Of course, there are some downsides to these methods. You’re not as protected from heavy rain or high winds, and you’ll need to camp in an area with good, strong trees to hold up your hammock and/or tarp. A good camping hammock can also be a big investment.

But if you do a lot of camping in humid or wet weather conditions, it might be worth considering one of these methods instead of using a tent. You’ll likely see a big reduction in the amount of condensation inside your “shelter” overnight.

What to do if you’re still dealing with condensation inside your tent

Condensation droplets on a red tent.

Let’s face it—even if you follow all of our tips for how to stop condensation in a tent, you might still find yourself dealing with some moisture on the walls and ceiling of your tent from time to time.

That’s just the nature of camping in humid or wet weather conditions. Here’s our advice:

Take all of your sleeping gear out of the tent and hang them up to dry. If the day is going to be dry and clear at camp, hang up your sleeping bag on a clothesline and place your mattress or sleeping bad in a sunny spot to air out.

Use a towel to wipe down the wet walls inside your tent. This will help it dry out faster. If the ground underneath the tent is wet, and you have a freestanding tent, consider loosening the stakes and lifting it up to let the groundsheet and bottom of the tent dry out a bit.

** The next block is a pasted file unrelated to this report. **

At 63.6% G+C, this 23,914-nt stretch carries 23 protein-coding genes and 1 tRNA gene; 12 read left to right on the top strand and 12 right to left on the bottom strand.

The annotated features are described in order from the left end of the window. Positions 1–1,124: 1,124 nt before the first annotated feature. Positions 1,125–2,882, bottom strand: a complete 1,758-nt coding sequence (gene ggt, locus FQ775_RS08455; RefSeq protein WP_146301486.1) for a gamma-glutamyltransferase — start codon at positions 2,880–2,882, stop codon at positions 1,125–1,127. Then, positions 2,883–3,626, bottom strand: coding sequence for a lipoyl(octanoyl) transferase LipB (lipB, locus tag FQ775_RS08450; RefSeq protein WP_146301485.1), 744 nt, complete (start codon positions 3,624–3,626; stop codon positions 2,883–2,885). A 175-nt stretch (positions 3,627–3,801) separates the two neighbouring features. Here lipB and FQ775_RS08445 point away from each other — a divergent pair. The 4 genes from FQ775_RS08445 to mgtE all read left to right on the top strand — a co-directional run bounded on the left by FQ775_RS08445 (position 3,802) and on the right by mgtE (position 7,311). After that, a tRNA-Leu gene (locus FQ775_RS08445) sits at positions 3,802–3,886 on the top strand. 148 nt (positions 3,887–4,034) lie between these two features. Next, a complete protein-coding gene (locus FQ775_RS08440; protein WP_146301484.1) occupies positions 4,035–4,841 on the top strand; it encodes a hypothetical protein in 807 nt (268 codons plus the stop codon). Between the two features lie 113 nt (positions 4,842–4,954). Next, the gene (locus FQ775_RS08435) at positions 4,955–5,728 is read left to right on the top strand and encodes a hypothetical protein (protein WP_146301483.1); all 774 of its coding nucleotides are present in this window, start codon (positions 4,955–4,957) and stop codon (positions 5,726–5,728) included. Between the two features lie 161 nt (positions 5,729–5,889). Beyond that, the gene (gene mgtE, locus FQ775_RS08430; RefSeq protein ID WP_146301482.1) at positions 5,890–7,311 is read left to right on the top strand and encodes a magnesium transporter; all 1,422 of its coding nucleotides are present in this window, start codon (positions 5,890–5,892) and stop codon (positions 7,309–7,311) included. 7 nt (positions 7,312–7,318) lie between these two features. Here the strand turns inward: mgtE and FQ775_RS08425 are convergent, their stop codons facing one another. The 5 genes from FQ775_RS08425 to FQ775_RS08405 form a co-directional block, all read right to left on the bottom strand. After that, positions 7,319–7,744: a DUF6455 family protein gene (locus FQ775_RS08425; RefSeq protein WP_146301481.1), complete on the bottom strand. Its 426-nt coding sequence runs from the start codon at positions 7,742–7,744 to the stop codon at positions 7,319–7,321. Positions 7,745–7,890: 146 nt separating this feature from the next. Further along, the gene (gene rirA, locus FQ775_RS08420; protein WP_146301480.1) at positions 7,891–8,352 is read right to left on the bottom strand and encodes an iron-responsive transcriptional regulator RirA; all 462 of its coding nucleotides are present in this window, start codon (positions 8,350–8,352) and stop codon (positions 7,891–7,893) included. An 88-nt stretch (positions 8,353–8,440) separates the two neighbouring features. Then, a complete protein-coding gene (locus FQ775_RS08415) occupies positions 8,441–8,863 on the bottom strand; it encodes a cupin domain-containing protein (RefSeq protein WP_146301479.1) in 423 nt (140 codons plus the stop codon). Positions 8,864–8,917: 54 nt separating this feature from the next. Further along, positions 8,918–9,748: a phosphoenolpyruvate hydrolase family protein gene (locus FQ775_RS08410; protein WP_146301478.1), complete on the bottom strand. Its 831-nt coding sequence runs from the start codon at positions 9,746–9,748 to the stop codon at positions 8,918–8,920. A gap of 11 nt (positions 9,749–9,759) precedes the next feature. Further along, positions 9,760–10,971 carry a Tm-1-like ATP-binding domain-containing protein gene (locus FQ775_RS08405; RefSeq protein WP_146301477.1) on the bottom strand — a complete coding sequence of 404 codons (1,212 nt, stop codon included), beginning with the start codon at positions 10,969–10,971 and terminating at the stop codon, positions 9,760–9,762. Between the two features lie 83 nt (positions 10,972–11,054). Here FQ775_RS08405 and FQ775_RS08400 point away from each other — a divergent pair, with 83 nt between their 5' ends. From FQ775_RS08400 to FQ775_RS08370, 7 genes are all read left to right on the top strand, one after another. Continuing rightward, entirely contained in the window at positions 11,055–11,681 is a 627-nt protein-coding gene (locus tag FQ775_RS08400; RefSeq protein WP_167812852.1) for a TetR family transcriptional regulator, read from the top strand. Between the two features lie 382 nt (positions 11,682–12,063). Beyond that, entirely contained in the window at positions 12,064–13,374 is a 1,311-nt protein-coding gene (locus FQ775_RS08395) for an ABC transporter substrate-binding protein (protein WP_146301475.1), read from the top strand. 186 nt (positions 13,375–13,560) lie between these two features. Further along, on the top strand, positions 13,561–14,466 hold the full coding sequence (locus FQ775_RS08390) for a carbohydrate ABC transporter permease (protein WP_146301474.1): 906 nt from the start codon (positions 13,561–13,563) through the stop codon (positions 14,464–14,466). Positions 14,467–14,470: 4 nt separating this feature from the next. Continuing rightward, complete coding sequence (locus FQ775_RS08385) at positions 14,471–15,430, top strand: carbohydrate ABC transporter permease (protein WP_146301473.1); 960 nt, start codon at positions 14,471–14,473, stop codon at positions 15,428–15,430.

Open up the vents, doors, windows, and vestibules all the way. The more air flow you can get inside your tent throughout the daytime, the better.

If you’re packing up, remember to dry everything out at home. Do your best to wring out or wipe down your tent and gear before you put them in their stuff sacks, but as soon as you get home from your backpacking or camping trip, take them out and put them outside to air out on a dry day.

What if you don’t dry your wet gear out from tent condensation?

If you don’t let your tent and gear properly dry out before packing them away for your next trip, you could experience mould problems, which could damage your gear and potentially make you sick. This is also the case with sleeping bags—especially if they’re made with down.

Down also loses its insulation capability when it’s wet, so you’ll want to make sure your sleeping bag is dry before using it again. Putting it outside in the sun to dry or in the dryer at home on a low temperature (or according to the manufacturer’s washing instructions) should do the trick.

Overall, taking the time to properly dry out your gear is just good camping hygiene. Not only will it help prevent mould, but it’ll also help your gear last longer.

That’s a wrap on our guide for how to stop condensation in a tent! By following our tips, you should be able to enjoy much drier camping trips from here on out.

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Elise & Ross

We’re Elise and Ross, avid backcountry campers and outdoor adventurers! We started Gone Camping Again as a way to share our knowledge and experience about wilderness living and travel. Our hope is that we inspire you to get outside and enjoy all that nature has to offer!